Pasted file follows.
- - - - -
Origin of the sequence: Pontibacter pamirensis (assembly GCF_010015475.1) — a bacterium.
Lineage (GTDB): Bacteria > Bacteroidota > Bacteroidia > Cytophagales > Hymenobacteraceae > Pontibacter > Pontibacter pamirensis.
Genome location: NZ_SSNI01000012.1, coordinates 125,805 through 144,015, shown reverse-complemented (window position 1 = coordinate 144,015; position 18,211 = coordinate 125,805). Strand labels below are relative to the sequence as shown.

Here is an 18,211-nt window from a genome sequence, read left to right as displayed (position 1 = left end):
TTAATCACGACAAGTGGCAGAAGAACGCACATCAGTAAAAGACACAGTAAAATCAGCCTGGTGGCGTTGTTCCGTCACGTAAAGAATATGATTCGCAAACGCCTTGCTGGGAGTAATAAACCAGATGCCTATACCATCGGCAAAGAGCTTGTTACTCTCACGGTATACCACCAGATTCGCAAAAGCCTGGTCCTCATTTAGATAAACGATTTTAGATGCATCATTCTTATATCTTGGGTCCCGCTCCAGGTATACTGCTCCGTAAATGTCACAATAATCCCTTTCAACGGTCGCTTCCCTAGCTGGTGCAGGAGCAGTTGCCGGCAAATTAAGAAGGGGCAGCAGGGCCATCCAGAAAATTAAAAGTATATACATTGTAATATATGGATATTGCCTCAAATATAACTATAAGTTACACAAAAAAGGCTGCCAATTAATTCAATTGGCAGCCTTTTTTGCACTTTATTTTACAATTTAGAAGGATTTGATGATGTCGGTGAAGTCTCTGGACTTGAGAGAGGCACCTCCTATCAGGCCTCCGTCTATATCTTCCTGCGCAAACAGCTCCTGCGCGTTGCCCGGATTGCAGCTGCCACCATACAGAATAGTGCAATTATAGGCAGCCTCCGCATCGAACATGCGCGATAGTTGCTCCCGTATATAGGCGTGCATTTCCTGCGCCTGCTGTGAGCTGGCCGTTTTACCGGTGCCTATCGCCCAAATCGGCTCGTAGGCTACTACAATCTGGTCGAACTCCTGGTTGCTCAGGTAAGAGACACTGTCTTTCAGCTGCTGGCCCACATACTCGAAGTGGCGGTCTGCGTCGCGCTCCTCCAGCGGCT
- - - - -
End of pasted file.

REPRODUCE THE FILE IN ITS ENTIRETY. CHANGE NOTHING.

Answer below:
Origin of the sequence: Pontibacter pamirensis (assembly GCF_010015475.1) — a bacterium.
Lineage (GTDB): Bacteria > Bacteroidota > Bacteroidia > Cytophagales > Hymenobacteraceae > Pontibacter > Pontibacter pamirensis.
Genome location: NZ_SSNI01000012.1, coordinates 125,805 through 144,015, shown reverse-complemented (window position 1 = coordinate 144,015; position 18,211 = coordinate 125,805). Strand labels below are relative to the sequence as shown.

Here is an 18,211-nt window from a genome sequence, read left to right as displayed (position 1 = left end):
TTAATCACGACAAGTGGCAGAAGAACGCACATCAGTAAAAGACACAGTAAAATCAGCCTGGTGGCGTTGTTCCGTCACGTAAAGAATATGATTCGCAAACGCCTTGCTGGGAGTAATAAACCAGATGCCTATACCATCGGCAAAGAGCTTGTTACTCTCACGGTATACCACCAGATTCGCAAAAGCCTGGTCCTCATTTAGATAAACGATTTTAGATGCATCATTCTTATATCTTGGGTCCCGCTCCAGGTATACTGCTCCGTAAATGTCACAATAATCCCTTTCAACGGTCGCTTCCCTAGCTGGTGCAGGAGCAGTTGCCGGCAAATTAAGAAGGGGCAGCAGGGCCATCCAGAAAATTAAAAGTATATACATTGTAATATATGGATATTGCCTCAAATATAACTATAAGTTACACAAAAAAGGCTGCCAATTAATTCAATTGGCAGCCTTTTTTGCACTTTATTTTACAATTTAGAAGGATTTGATGATGTCGGTGAAGTCTCTGGACTTGAGAGAGGCACCTCCTATCAGGCCTCCGTCTATATCTTCCTGCGCAAACAGCTCCTGCGCGTTGCCCGGATTGCAGCTGCCACCATACAGAATAGTGCAATTATAGGCAGCCTCCGCATCGAACATGCGCGATAGTTGCTCCCGTATATAGGCGTGCATTTCCTGCGCCTGCTGTGAGCTGGCCGTTTTACCGGTGCCTATCGCCCAAATCGGCTCGTAGGCTACTACAATCTGGTCGAACTCCTGGTTGCTCAGGTAAGAGACACTGTCTTTCAGCTGCTGGCCCACATACTCGAAGTGGCGGTCTGCGTCGCGCTCCTCCAGCGGCT